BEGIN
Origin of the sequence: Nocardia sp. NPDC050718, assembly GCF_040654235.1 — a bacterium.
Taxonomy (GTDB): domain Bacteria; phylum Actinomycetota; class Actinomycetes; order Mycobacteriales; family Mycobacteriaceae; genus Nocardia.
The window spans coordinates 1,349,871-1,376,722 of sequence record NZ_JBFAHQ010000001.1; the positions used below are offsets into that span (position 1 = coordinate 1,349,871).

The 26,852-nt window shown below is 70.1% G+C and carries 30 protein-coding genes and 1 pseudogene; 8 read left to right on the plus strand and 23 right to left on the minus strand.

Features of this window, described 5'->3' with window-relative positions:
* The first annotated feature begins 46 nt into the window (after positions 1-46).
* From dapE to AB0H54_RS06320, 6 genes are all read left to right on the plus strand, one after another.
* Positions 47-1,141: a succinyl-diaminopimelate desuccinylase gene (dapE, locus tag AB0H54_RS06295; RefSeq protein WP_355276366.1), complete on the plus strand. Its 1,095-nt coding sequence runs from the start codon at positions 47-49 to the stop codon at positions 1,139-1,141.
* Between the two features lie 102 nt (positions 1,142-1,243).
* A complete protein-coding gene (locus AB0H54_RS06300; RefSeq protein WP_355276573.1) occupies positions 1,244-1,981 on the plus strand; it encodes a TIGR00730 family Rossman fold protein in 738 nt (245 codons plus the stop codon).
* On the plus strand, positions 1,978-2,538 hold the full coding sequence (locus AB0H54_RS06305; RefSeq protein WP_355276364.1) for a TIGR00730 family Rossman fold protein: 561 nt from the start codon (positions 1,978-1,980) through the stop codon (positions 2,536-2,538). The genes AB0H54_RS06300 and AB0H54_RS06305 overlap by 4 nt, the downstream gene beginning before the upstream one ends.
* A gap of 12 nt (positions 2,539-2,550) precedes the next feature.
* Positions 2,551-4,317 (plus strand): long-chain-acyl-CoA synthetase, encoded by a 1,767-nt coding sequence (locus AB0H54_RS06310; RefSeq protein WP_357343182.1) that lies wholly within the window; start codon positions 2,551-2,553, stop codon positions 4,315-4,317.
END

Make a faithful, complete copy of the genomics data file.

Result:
Origin of the sequence: Nocardia sp. NPDC050718, assembly GCF_040654235.1 — a bacterium.
Taxonomy (GTDB): domain Bacteria; phylum Actinomycetota; class Actinomycetes; order Mycobacteriales; family Mycobacteriaceae; genus Nocardia.
The window spans coordinates 1,349,871-1,376,722 of sequence record NZ_JBFAHQ010000001.1; the positions used below are offsets into that span (position 1 = coordinate 1,349,871).

The 26,852-nt window shown below is 70.1% G+C and carries 30 protein-coding genes and 1 pseudogene; 8 read left to right on the plus strand and 23 right to left on the minus strand.

Features of this window, described 5'->3' with window-relative positions:
* The first annotated feature begins 46 nt into the window (after positions 1-46).
* From dapE to AB0H54_RS06320, 6 genes are all read left to right on the plus strand, one after another.
* Positions 47-1,141: a succinyl-diaminopimelate desuccinylase gene (dapE, locus tag AB0H54_RS06295; RefSeq protein WP_355276366.1), complete on the plus strand. Its 1,095-nt coding sequence runs from the start codon at positions 47-49 to the stop codon at positions 1,139-1,141.
* Between the two features lie 102 nt (positions 1,142-1,243).
* A complete protein-coding gene (locus AB0H54_RS06300; RefSeq protein WP_355276573.1) occupies positions 1,244-1,981 on the plus strand; it encodes a TIGR00730 family Rossman fold protein in 738 nt (245 codons plus the stop codon).
* On the plus strand, positions 1,978-2,538 hold the full coding sequence (locus AB0H54_RS06305; RefSeq protein WP_355276364.1) for a TIGR00730 family Rossman fold protein: 561 nt from the start codon (positions 1,978-1,980) through the stop codon (positions 2,536-2,538). The genes AB0H54_RS06300 and AB0H54_RS06305 overlap by 4 nt, the downstream gene beginning before the upstream one ends.
* A gap of 12 nt (positions 2,539-2,550) precedes the next feature.
* Positions 2,551-4,317 (plus strand): long-chain-acyl-CoA synthetase, encoded by a 1,767-nt coding sequence (locus AB0H54_RS06310; RefSeq protein WP_357343182.1) that lies wholly within the window; start codon positions 2,551-2,553, stop codon positions 4,315-4,317.